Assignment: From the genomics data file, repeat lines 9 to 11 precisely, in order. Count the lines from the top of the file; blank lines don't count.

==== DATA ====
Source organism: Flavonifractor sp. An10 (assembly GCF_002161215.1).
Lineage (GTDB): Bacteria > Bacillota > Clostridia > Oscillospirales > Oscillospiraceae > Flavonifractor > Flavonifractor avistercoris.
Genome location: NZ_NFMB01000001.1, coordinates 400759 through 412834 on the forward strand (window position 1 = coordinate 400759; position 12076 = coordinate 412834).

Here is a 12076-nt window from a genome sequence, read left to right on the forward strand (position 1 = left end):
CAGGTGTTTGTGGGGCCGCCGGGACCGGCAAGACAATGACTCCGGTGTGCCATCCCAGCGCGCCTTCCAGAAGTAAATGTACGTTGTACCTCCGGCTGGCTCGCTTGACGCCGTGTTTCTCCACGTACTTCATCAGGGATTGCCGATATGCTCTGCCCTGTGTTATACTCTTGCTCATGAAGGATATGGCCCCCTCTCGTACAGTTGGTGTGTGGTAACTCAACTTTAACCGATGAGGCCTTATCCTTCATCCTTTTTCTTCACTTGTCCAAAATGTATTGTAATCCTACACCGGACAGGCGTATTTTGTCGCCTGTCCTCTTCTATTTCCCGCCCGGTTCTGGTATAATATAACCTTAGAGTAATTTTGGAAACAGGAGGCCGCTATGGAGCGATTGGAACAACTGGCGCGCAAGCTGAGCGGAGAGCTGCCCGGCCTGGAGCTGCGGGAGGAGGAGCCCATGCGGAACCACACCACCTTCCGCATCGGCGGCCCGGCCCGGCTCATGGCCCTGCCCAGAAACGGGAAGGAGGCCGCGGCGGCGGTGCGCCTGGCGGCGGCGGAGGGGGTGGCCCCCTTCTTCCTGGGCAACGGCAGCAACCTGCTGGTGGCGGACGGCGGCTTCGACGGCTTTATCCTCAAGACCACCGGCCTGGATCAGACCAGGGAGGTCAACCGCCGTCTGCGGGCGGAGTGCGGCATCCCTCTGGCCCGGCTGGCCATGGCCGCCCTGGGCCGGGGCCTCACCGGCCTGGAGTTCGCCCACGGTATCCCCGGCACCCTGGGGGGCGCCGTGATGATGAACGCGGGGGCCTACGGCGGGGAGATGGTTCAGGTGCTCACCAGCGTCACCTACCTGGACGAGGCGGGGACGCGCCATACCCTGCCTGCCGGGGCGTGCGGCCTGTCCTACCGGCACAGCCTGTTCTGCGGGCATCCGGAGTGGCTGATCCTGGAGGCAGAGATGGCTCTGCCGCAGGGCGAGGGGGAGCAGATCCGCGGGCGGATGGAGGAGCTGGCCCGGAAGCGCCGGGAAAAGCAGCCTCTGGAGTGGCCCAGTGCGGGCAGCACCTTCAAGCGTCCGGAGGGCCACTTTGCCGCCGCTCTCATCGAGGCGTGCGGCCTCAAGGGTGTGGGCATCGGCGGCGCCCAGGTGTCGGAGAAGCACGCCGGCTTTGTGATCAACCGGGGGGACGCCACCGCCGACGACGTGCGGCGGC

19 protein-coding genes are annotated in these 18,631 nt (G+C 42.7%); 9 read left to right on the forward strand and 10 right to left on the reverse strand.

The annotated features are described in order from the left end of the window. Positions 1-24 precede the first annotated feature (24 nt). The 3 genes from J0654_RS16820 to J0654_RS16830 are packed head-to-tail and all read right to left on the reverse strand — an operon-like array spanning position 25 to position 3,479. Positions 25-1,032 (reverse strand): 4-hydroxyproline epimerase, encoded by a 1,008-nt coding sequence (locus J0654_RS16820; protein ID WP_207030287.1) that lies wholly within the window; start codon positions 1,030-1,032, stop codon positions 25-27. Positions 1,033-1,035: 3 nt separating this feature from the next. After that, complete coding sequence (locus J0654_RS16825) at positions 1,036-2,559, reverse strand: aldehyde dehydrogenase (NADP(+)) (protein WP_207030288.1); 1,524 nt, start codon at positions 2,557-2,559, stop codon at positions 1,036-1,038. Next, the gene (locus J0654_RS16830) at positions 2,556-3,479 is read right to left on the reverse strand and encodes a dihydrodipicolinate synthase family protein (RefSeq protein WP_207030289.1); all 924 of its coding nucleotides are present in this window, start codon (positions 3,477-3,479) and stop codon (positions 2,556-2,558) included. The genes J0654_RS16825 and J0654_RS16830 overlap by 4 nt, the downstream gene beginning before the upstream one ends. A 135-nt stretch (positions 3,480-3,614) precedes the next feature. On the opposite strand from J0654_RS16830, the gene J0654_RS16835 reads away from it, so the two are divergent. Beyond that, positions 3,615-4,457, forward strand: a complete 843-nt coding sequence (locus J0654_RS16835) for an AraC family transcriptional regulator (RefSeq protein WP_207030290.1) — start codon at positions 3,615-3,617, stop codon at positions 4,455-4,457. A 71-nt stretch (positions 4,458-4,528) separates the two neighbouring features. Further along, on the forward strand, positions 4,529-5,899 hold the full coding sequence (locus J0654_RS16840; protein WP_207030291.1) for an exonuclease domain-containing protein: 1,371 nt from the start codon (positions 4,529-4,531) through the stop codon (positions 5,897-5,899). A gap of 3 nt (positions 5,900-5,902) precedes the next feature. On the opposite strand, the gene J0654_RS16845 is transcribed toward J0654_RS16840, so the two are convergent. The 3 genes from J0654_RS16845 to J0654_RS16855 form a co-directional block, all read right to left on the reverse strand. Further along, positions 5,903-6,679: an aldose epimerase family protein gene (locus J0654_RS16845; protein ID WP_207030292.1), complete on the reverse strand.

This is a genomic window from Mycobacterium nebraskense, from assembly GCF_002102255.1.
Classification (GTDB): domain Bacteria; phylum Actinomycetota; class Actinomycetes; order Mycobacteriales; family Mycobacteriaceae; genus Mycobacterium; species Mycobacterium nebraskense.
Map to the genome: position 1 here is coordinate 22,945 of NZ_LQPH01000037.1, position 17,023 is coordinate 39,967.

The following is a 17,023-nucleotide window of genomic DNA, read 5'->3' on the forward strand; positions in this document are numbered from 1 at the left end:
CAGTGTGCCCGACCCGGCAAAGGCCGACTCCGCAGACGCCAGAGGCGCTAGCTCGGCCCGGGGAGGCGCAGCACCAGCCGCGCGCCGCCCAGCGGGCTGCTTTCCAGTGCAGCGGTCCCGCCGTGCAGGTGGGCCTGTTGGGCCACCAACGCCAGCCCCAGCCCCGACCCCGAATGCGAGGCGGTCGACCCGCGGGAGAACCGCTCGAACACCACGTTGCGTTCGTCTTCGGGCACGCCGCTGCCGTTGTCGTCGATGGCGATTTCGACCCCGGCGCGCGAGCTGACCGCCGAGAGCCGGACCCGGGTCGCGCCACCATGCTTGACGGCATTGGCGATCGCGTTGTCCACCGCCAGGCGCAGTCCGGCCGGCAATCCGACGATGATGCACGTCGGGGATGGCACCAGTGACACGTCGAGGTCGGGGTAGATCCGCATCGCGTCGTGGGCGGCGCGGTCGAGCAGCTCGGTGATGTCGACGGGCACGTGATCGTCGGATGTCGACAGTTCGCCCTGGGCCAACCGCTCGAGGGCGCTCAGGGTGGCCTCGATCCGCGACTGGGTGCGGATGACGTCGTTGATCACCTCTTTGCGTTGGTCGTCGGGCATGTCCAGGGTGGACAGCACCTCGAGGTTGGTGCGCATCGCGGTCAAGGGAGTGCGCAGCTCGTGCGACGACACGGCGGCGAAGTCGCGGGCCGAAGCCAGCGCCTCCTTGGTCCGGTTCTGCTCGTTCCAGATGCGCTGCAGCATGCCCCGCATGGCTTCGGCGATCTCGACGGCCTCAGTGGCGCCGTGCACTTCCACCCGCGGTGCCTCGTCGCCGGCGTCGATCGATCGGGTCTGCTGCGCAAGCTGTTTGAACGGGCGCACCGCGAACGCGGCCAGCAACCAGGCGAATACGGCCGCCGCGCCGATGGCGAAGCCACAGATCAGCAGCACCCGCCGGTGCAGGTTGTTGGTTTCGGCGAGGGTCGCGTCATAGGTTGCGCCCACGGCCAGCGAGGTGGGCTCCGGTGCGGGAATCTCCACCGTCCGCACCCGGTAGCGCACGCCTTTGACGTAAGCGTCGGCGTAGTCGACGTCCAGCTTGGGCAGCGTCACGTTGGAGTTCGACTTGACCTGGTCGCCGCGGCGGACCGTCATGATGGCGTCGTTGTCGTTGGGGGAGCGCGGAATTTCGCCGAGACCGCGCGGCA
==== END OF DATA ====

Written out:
Classification (GTDB): domain Bacteria; phylum Actinomycetota; class Actinomycetes; order Mycobacteriales; family Mycobacteriaceae; genus Mycobacterium; species Mycobacterium nebraskense.
Map to the genome: position 1 here is coordinate 22,945 of NZ_LQPH01000037.1, position 17,023 is coordinate 39,967.

The following is a 17,023-nucleotide window of genomic DNA, read 5'->3' on the forward strand; positions in this document are numbered from 1 at the left end: